Theme parks such as Universal Studios and Walt Disney World in Orlando have really worked to improve safety measures in 2020 as the global pandemic has worn on. This includes stuff like plexiglass in ride queues, mask-wearing by guests and more. This week Universal Studios finally brought back a ride that had been closed since August, and wait times were really long as people stuck around to experience the Fast & The Furious: Supercharged ride at Universal Studios.
News broke over the weekend that the ride was back up and running for the first time since August, meaning it had been months since Universal Studios “temporarily” closed the ride. The park itself announced the news in a post on Twitter clearly intended for fans who are already familiar with the Fast and the Furious franchise:
As shown, someone also shared a photo from the line queue on opening day for Fast & The Furious: Supercharged and it seems as if people were waiting 90 minutes for the ride at various points on reopening day. A look at ride peak times from Sunday on Touring Plans, however, indicates those waits may have fallen substantially the next day, as the peak wait time on Sunday was only 55 minutes, per that outlet.
One of the reasons for long wait times has had to do with safety measures in place on rides. The strategy for Fast & The Furious: Supercharged is actually different than the strategy Disney World has employed for a similar ride, the Kilimanjaro Safaris Ride at Animal Kingdom. It relies more on physical distance than any sort of breathing barriers or obstructions.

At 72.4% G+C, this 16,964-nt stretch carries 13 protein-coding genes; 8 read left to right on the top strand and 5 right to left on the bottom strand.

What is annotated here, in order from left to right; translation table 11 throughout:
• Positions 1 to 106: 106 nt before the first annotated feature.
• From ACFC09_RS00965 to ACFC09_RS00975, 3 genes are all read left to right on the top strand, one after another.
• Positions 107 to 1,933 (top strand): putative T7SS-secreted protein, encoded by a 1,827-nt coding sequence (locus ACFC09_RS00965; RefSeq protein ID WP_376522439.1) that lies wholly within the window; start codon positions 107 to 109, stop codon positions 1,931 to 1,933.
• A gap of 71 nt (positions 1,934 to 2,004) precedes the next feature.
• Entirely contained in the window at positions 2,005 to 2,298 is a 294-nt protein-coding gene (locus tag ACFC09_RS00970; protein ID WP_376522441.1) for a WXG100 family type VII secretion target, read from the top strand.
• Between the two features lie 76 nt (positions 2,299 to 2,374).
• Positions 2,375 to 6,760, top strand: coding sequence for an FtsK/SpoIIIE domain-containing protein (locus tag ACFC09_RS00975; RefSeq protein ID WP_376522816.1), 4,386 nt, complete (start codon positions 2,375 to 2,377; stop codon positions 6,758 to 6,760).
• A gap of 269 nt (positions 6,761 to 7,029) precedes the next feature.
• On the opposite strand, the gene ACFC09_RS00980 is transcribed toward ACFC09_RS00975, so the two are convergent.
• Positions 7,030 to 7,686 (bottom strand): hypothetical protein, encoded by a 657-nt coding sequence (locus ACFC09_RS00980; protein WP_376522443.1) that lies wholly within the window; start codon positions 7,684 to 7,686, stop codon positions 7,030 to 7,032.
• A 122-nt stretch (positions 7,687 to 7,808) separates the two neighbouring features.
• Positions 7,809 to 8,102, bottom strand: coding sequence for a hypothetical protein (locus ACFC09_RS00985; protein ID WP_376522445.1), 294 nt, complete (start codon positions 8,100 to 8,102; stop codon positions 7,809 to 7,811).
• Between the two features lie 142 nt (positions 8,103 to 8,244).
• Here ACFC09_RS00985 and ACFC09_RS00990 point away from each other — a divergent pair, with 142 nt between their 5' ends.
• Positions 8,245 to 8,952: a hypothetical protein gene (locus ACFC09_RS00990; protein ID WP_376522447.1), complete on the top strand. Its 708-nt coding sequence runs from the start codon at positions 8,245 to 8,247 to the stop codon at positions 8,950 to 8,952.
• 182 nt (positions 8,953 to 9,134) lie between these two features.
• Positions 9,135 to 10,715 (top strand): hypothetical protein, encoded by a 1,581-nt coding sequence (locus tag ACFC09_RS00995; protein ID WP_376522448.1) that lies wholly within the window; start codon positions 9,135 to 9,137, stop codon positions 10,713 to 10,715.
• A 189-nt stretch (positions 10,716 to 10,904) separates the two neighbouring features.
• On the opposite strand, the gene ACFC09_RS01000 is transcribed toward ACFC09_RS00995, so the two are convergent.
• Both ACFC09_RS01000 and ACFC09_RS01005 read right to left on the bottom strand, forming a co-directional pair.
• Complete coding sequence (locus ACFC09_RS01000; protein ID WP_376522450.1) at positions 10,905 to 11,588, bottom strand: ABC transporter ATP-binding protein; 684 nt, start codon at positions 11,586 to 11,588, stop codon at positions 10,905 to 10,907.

At Universal, the Fast & The Furious ride is set on a themed party bus where riders sit in a row and face forward. Universal has people socially distanced in line and on the party buses, where riders are spaced out and given a gap row between parties. Comparatively, on the Kilimanjaro Safaris Ride at Animal Kingdom, riders are also socially distanced in line, but Disney added plastic sheets between rows so that they could put people in every single row on that ride, rather than every other row, as is the Fast ride’s new procedure.
It’s interesting to see the two philosophies for similar rides playing out in real time. WDWNT has some photos, if you want to take a look at what Fast & The Furious: Supercharged is doing. That outlet also says Universal Studios is thinking about adding plexiglass between rows, as well.
Adding plexiglass would likely improve wait times because it would mean that Universal Studios could fill the ride up to a higher capacity, but there are two other things to factor in. The first is that the Fast & The Furious: Supercharged ride is an indoor ride and not an outdoor ride with open air, like the aforementioned Safari. The second is, if the ride were to fill up to higher capacity, there would also likely need to be changes to the queue as well.
Right now the last part of the ride line for the Fast & The Furious: Supercharged line is a queue you wait in for the next party bus that looks similar to how people lineup for a roller coaster at any theme park. Because people are seemingly separated more than six feet apart right now, plexiglass hasn’t been added, but if they start adding plexiglass and rows to the ride, this other element would likely need to change as well.
Universal Studios has everyone in the parks masked up anyway and in addition has instituted virtual queues for a lot of its rides so that people are more easily able to maintain social distancing if and when they do decide to get out and travel to the parks. The parks have also planned surprise openings for attractions such as this one to keep the excitement high in the parks even in tough times. Still, what’s most interesting to me are the various strategies theme parks are employing to keep people safe and how those strategies differ from park to park and ride to ride. It’s been a wild year, and I don’t envy the people who toiled over plans to make sure the parks could operate safely. Clearly a lot of sweat went into this.
Amazing Race & Top Chef superfan with a pinch of Disney fairy dust thrown in. If you’ve created a rom-com I’ve probably watched it.
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